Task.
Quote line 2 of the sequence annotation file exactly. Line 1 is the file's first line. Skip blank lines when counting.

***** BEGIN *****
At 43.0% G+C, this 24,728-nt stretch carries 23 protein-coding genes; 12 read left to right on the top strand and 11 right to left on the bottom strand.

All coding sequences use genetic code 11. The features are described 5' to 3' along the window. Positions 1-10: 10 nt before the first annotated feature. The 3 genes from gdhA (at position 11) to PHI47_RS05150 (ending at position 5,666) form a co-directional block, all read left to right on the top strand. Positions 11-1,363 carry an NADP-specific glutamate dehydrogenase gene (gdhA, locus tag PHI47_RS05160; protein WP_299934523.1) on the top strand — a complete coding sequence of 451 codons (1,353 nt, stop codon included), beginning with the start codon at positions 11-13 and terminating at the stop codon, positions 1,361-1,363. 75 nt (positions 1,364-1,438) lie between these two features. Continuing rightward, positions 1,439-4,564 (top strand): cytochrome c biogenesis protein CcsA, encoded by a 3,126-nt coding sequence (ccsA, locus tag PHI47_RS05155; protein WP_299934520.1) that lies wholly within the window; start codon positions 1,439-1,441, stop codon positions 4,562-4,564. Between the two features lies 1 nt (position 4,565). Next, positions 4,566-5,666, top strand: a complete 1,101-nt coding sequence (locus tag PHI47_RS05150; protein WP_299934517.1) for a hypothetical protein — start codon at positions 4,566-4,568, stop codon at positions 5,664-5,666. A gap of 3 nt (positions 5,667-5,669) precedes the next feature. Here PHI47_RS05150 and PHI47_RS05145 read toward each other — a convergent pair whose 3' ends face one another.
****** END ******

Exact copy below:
All coding sequences use genetic code 11. The features are described 5' to 3' along the window. Positions 1-10: 10 nt before the first annotated feature. The 3 genes from gdhA (at position 11) to PHI47_RS05150 (ending at position 5,666) form a co-directional block, all read left to right on the top strand. Positions 11-1,363 carry an NADP-specific glutamate dehydrogenase gene (gdhA, locus tag PHI47_RS05160; protein WP_299934523.1) on the top strand — a complete coding sequence of 451 codons (1,353 nt, stop codon included), beginning with the start codon at positions 11-13 and terminating at the stop codon, positions 1,361-1,363. 75 nt (positions 1,364-1,438) lie between these two features. Continuing rightward, positions 1,439-4,564 (top strand): cytochrome c biogenesis protein CcsA, encoded by a 3,126-nt coding sequence (ccsA, locus tag PHI47_RS05155; protein WP_299934520.1) that lies wholly within the window; start codon positions 1,439-1,441, stop codon positions 4,562-4,564. Between the two features lies 1 nt (position 4,565). Next, positions 4,566-5,666, top strand: a complete 1,101-nt coding sequence (locus tag PHI47_RS05150; protein WP_299934517.1) for a hypothetical protein — start codon at positions 4,566-4,568, stop codon at positions 5,664-5,666. A gap of 3 nt (positions 5,667-5,669) precedes the next feature. Here PHI47_RS05150 and PHI47_RS05145 read toward each other — a convergent pair whose 3' ends face one another.